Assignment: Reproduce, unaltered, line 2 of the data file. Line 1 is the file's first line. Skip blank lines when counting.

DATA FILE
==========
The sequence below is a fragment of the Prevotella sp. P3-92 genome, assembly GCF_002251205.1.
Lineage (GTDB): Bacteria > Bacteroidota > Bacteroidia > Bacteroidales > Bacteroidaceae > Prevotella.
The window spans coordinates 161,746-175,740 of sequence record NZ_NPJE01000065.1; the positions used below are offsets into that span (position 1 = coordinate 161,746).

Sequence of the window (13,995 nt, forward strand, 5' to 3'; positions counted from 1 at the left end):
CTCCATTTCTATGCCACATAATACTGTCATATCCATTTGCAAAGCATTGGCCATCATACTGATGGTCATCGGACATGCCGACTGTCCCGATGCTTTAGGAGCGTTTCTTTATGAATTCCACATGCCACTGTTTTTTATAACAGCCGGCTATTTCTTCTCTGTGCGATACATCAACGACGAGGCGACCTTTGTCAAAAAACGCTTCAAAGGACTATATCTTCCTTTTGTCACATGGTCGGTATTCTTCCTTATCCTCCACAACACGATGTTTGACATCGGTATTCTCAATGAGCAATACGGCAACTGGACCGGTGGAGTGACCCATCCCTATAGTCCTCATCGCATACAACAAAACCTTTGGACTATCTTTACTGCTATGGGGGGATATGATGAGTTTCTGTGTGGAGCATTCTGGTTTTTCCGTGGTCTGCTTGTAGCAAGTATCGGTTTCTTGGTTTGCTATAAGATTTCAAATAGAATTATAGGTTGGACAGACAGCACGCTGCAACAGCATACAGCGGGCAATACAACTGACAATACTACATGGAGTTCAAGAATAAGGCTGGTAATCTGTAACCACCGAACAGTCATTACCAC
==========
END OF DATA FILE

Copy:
Lineage (GTDB): Bacteria > Bacteroidota > Bacteroidia > Bacteroidales > Bacteroidaceae > Prevotella.